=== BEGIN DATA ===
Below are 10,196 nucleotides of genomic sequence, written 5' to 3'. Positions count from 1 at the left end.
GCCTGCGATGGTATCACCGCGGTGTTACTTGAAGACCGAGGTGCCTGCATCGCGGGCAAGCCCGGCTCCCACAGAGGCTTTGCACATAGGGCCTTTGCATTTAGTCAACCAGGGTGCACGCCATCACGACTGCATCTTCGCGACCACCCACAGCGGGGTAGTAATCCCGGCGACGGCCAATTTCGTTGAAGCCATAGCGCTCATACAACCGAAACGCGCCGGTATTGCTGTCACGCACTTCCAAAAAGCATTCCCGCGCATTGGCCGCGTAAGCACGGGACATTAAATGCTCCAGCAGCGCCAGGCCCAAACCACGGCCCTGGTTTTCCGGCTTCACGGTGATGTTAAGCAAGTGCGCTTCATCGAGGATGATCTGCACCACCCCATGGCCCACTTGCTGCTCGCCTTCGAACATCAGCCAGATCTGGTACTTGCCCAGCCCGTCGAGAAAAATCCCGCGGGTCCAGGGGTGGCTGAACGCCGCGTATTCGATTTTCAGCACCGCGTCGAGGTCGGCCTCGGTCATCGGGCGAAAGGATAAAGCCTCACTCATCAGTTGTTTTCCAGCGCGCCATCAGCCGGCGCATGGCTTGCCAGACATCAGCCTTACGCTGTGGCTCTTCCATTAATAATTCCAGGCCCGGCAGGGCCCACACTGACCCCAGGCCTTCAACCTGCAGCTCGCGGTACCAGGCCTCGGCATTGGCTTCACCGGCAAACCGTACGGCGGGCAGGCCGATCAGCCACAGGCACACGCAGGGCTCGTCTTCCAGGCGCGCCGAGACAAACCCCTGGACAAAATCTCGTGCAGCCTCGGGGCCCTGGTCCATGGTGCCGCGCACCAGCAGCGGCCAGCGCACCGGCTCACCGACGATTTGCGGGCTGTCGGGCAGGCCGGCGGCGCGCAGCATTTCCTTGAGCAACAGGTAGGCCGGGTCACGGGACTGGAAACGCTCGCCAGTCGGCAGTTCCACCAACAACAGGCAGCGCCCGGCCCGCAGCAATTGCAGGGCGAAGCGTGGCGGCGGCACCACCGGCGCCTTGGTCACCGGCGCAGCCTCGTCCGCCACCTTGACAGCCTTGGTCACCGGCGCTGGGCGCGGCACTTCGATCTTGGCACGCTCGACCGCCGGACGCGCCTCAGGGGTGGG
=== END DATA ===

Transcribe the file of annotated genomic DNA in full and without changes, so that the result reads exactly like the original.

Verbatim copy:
Below are 10,196 nucleotides of genomic sequence, written 5' to 3'. Positions count from 1 at the left end.
GCCTGCGATGGTATCACCGCGGTGTTACTTGAAGACCGAGGTGCCTGCATCGCGGGCAAGCCCGGCTCCCACAGAGGCTTTGCACATAGGGCCTTTGCATTTAGTCAACCAGGGTGCACGCCATCACGACTGCATCTTCGCGACCACCCACAGCGGGGTAGTAATCCCGGCGACGGCCAATTTCGTTGAAGCCATAGCGCTCATACAACCGAAACGCGCCGGTATTGCTGTCACGCACTTCCAAAAAGCATTCCCGCGCATTGGCCGCGTAAGCACGGGACATTAAATGCTCCAGCAGCGCCAGGCCCAAACCACGGCCCTGGTTTTCCGGCTTCACGGTGATGTTAAGCAAGTGCGCTTCATCGAGGATGATCTGCACCACCCCATGGCCCACTTGCTGCTCGCCTTCGAACATCAGCCAGATCTGGTACTTGCCCAGCCCGTCGAGAAAAATCCCGCGGGTCCAGGGGTGGCTGAACGCCGCGTATTCGATTTTCAGCACCGCGTCGAGGTCGGCCTCGGTCATCGGGCGAAAGGATAAAGCCTCACTCATCAGTTGTTTTCCAGCGCGCCATCAGCCGGCGCATGGCTTGCCAGACATCAGCCTTACGCTGTGGCTCTTCCATTAATAATTCCAGGCCCGGCAGGGCCCACACTGACCCCAGGCCTTCAACCTGCAGCTCGCGGTACCAGGCCTCGGCATTGGCTTCACCGGCAAACCGTACGGCGGGCAGGCCGATCAGCCACAGGCACACGCAGGGCTCGTCTTCCAGGCGCGCCGAGACAAACCCCTGGACAAAATCTCGTGCAGCCTCGGGGCCCTGGTCCATGGTGCCGCGCACCAGCAGCGGCCAGCGCACCGGCTCACCGACGATTTGCGGGCTGTCGGGCAGGCCGGCGGCGCGCAGCATTTCCTTGAGCAACAGGTAGGCCGGGTCACGGGACTGGAAACGCTCGCCAGTCGGCAGTTCCACCAACAACAGGCAGCGCCCGGCCCGCAGCAATTGCAGGGCGAAGCGTGGCGGCGGCACCACCGGCGCCTTGGTCACCGGCGCAGCCTCGTCCGCCACCTTGACAGCCTTGGTCACCGGCGCTGGGCGCGGCACTTCGATCTTGGCACGCTCGACCGCCGGACGCGCCTCAGGGGTGGG